Monday, August 23, 2010

Ron Paul

After I quick read through, I think Ron Paul gets this thing exactly right. I may be missing something in the fine print, and I'd still like to think socialism could be as right on this issue as libertarianism (i.e., that another set of principles could imply the same conclusion.) But, in any case,

"We now have an epidemic of 'sunshine patriots' on both the right and the left who are all for freedom, as long as there’s no controversy and nobody is offended."

That nails it.

Tuesday, August 17, 2010

Failures to Communicate

Deference is to obedience as reference is to understanding. To defer, that is, is not exactly to obey, but it may nonetheless display an "understanding" of the power implicit in a situation. Likewise, a mere reference to something does not demonstrate any depth of understanding, but it may display a rudimentary grasp of what is known.

What is interesting here, in fact, is how an incorrect reference may demonstrate a lack of understanding quite unequivocally. Likewise, failing to defer to power (or deferring to the wrong the person) can constitute an unequivocal act of disobedience.

That famous line from Cool Hand Luke, "What we have here is a failure to communicate," nicely captures the homology of misunderstanding and disobedience.

Thursday, August 12, 2010

Reference and Deference

My knowledge is beholden to a system of reference, to identifications of named things. My power is beholden to a system of deference, to differentiations from named people. Indeed, only things actually have identities, i.e., only things are that which they are. People (you and I and them) are not simply who we are. Our existence is our difference from others. That is why our knowledge of things is conditioned by reference (knowledge is a capacity for accurate reference) and our power over people is conditioned by deference (power is a capacity for accurate deference).

When I "identify" a person, I am not merely saying, "This body goes by this name." I am saying, "This is not my body. I will defer to this body under such and such circumstances." No general principles define those circumstances. They are determined exactly by who the person is, and who the person quite specifically is not, namely, I. The person's name, then, does not simply refer to the person. Instead, the name stands for a particular apparatus of (set of dispositions for) deference in me. My power is implicit in that apparatus. "Accuracy of deference" means simply that I defer to the "right" people.

Wednesday, August 11, 2010

Freedom and Limits

You are limited by your understanding and misunderstanding of statements. You are free to obey and disobey commands.

Wednesday, August 04, 2010

The Scandal

It seems to me that the scandal of the current financial system is that the closer you get the source of the money, i.e., the place where it is printed, issued, and gets leveraged into purchasing power (as credit), the more money you are in a position to make. Banking should be a much less ambitious business. Perhaps it shouldn't be a business at all. All banks have to do is ensure there is enough money to facilitate the circulation of goods. It seems obvious that if someone is in a position to make a profit simply by printing money (and keeping some of it) then "someone" will do exactly that. And this will put too much money into circulation. In effect, the "wealth" of our bankers consists in money they created out of thin air, distributing some (for show) and keeping some (for themselves). So-called "derivatives" were merely a shell game to conceal the operation.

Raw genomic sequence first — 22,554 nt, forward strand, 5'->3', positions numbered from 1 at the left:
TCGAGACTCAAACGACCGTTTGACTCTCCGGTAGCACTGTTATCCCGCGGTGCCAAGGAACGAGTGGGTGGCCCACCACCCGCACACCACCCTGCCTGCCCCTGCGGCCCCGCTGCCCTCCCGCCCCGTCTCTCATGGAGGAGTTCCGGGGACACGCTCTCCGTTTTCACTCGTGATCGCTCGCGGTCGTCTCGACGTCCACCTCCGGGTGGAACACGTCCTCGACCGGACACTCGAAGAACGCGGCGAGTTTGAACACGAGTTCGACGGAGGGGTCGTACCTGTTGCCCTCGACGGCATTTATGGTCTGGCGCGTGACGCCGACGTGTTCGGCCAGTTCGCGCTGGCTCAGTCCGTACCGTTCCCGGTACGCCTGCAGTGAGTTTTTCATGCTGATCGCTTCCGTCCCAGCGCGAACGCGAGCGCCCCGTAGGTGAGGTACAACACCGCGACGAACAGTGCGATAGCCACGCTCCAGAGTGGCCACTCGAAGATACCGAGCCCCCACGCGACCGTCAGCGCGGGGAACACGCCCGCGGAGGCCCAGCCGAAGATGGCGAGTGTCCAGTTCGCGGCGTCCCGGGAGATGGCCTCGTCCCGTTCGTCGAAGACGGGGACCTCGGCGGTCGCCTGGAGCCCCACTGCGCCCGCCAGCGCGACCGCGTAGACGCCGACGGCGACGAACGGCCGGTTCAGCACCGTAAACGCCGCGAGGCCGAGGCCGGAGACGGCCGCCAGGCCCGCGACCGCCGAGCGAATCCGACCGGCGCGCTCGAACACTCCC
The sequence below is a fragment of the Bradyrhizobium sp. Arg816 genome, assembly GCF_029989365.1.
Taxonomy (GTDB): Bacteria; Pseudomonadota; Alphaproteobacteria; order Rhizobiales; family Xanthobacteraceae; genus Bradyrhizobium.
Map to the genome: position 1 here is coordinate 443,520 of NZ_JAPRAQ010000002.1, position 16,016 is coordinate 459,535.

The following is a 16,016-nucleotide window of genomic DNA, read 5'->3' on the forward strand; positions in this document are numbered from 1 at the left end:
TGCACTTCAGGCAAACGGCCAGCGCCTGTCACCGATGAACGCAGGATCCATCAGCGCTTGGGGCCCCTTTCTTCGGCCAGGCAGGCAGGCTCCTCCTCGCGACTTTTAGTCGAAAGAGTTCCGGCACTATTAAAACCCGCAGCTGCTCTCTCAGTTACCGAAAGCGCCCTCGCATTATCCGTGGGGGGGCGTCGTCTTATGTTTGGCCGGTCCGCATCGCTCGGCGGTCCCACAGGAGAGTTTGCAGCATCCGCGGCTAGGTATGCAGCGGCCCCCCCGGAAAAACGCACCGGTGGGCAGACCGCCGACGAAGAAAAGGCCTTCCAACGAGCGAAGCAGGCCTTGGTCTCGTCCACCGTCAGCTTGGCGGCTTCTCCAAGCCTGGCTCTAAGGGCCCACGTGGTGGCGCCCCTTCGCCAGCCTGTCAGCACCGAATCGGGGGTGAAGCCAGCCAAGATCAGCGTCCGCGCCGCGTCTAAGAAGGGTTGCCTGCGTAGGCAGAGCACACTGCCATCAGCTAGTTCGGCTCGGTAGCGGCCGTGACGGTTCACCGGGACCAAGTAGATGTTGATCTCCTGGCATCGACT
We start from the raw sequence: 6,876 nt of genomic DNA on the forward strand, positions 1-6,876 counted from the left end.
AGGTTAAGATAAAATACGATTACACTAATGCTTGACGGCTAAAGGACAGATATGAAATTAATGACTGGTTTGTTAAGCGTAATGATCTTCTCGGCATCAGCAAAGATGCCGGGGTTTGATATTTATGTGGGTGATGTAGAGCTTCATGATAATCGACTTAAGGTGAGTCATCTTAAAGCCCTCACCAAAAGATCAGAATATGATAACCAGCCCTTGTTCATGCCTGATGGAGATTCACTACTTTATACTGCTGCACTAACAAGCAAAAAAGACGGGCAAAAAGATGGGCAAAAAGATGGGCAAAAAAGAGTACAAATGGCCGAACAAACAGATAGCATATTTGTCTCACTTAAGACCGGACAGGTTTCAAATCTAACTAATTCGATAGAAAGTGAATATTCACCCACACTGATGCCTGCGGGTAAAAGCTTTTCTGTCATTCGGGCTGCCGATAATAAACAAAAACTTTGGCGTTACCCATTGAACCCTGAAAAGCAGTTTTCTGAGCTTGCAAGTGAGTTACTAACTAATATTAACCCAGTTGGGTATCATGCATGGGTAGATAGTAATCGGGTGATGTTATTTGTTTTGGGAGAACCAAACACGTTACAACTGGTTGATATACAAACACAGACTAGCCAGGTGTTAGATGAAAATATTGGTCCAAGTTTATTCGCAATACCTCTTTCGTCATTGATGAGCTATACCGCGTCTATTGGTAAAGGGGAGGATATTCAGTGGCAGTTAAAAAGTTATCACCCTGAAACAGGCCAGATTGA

Monday, August 02, 2010

Jefferson/Pound redux

While on vacation, I read Simon Johnson and James Kwak's 13 Bankers. The closing paragraph of this wholly convincing, if perhaps too affable, analysis of the financial system reads as follows:

Even when it goes out of fashion, Thomas Jefferson’s suspicion of concentrated power remains an essential thread in the fabric of American democracy. The financial crisis of 2007-2009 has made Jefferson a little less out of fashion. It is that tradition of skepticism that, if anything, can shift the weight of public opinion against our new financial oligarchy—the most law-abiding, hardworking, eloquent, well-dressed oligarchy in the history of politics. It is to help reinvigorate that spirit of Jefferson that we have written this book. (222)

If Jefferson is going to be "a little less out of fashion", then perhaps Pound can be hip again, too? In the late-1930s, he argued for a "revival" of what he called "American civilization", namely, America in the spirit of Henry Adams and Thomas Jefferson (ca. 1760 to 1830). In a sense, Johnson and Kwak argued that this revival actually came about (with the various banking reforms that came out of the Great Depression), though Pound was not of course satisfied. The "reinvigoration" that Johnson and Kwak are hoping for is much less radical than Pound's "revival", but, as the name of Jefferson indicates, is thought in the same "spirit". As Pound put it:

'As monument' or I should prefer to say as a still workable dynamo, left us from the real period, nothing surpasses the Jefferson correspondence. Or to reduce it to convenient bulk concentrating on the best of it, and its fullest implications, nothing surpasses the evidence that CIVILIZATION WAS in America, than the series of letters exchanged between Jefferson and John Adams, during the decade of reconciliation after their disagreements.

I'm going to spend a few posts this month thinking this through.